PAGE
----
Saving endangered Native American languages

There’s a fair bit about this online, but I’ll just highlight the following:

Canada’s National Post newspaper recently did a multimedia series including the Delaware Indian language Munsee, called Lunaape (ie, Lenape)* at the Moraviantown Reserve in southern Ontario.  Behind the scenes of that story is that First Nation’s Bruce Stonefish, profiled in the Newark Star-Ledger a few years agoHe’s behind a weeklong Language Immersion summer camp at Moraviantown (PDF) that at least went on as late as 2007, maybe last summer too, I’m not sure.  Various ‘official’ and other Lenape and other groups got together with Philadelphia’s University of Pennsylvania a year ago to rap Indigenous Language preservation.  “Unofficial” is that article’s “Lenape Nation of Pennsylvania,” but they seem to be kicking butt in promoting the language at least!  (See here, and this curriculum intended for parents to catch on to and share with children.  I’m not sure if their Lenape language is Munsee or Unami [see “Language Links” below the lessons on that page].)

As you may have seen, Stonefish has taught some lessons to some of my kin, the Nanticoke Lenni Lenape in New Jersey, and visited the State of Delaware, where my Nanticoke ancestors lived after 1742 or so.  But the Nanticoke Indian Association a couple years ago started to resurrect the Nanticoke language with the help of an Anishnabay (or Ojibwe or Chippewa) dialect from Manitoba, since it’s a sister Algonquian language.  Maybe you heard how Hollywood did something similar for a Virginia tribe descended from Jamestown’s neighbors (WaPo link may break).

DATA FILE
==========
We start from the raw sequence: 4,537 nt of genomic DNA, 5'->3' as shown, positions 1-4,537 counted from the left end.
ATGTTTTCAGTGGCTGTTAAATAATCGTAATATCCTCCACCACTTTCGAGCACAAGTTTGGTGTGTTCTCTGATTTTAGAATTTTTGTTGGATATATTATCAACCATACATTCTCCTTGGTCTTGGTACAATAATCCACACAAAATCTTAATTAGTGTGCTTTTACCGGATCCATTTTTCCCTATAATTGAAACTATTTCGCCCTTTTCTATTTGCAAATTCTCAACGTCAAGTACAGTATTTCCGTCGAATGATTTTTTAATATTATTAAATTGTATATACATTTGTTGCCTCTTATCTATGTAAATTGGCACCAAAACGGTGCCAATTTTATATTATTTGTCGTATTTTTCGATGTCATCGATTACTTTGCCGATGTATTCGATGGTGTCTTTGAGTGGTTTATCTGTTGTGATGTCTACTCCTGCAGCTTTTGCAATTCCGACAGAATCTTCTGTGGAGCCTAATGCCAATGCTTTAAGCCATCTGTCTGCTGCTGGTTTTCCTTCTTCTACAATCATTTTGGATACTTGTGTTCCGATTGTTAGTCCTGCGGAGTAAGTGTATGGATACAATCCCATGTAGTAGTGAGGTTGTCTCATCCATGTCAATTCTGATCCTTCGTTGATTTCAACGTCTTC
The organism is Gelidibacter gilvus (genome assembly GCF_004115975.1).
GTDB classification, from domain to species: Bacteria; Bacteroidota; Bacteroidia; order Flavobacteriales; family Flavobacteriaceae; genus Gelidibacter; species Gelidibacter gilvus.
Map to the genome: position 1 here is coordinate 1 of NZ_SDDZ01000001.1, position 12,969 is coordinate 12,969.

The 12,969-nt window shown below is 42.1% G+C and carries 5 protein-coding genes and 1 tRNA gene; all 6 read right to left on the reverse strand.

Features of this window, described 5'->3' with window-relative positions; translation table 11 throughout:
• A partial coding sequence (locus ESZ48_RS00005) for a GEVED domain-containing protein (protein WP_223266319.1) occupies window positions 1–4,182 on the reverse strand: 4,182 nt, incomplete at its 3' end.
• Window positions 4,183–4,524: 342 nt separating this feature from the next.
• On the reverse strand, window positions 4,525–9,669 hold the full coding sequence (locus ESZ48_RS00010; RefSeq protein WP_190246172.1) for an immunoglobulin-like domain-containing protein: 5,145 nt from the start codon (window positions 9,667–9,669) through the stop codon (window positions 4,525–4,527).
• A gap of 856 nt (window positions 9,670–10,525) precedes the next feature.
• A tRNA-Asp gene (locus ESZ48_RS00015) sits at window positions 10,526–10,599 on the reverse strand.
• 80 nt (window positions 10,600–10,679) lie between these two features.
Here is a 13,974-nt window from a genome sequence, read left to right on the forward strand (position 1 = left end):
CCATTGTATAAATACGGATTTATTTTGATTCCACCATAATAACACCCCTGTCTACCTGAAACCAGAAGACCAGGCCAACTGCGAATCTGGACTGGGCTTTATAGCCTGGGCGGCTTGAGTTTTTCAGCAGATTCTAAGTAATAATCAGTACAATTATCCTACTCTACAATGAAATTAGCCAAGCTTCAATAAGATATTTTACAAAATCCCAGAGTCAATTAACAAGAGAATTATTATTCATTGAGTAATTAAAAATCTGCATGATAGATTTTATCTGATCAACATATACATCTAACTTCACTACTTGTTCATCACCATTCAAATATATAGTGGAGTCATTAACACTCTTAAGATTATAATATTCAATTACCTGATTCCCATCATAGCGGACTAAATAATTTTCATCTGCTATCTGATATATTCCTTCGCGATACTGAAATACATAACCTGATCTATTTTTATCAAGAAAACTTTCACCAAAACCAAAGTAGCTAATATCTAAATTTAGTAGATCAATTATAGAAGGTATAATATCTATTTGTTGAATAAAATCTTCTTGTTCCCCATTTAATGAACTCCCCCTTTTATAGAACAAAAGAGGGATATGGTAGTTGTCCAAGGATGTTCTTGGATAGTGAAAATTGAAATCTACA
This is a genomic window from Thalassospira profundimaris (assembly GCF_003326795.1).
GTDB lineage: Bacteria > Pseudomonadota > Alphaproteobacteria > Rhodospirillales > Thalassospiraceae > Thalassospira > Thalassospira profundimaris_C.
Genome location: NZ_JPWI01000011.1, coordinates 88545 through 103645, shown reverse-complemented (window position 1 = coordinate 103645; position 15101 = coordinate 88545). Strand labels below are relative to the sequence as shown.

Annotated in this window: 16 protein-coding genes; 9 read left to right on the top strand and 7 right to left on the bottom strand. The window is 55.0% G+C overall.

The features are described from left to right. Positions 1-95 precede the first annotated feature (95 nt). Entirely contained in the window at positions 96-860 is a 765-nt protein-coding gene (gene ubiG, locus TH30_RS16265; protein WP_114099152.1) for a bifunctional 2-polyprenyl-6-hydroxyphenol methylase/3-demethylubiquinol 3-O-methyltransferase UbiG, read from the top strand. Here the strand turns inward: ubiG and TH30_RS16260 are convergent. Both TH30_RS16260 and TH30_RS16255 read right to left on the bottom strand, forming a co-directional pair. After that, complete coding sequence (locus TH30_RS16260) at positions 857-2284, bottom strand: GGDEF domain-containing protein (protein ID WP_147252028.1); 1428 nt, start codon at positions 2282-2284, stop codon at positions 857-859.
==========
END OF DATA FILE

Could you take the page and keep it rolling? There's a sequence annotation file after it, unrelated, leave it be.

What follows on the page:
Why?  In my reading, the folks at St. Thomas University in New Brunswick, Canada, say Native Language Immersion is the best if not the only way to treat some of Natives’ social problems both on the Reservation and in larger Settler society, from problems with school grades and academic learning in general, to cultural preservation, to self-destructive behavior, a/k/a internalized oppression/repression/genocide.  Bicultural competence is something many people in Canada know something about.  We’re literally talking about saving lives in many cases.  As Stonefish’s Immersion Camp brochure states: “In order for the Lunaape Language to survive, it needs to once again become an instrumental part of our lives, our everyday conversations and everyday view of the world. Within our language we will find our original Lunaape worldview. It is within our language where we will find the concepts of how we related to all that is around us. It is within our language where the Lunaape people will find keys to understanding our true original identities, gifts and responsibilities to ourselves as well as those around us.”

(*–Both words are correctly pronounced “luh-NAH-pay,” more or less.  The vowel in the first syllable is closest to an American English schwa, that upside down ‘e’ thingie, or more technically, a vowel in an unaccented syllable.)

Advertisements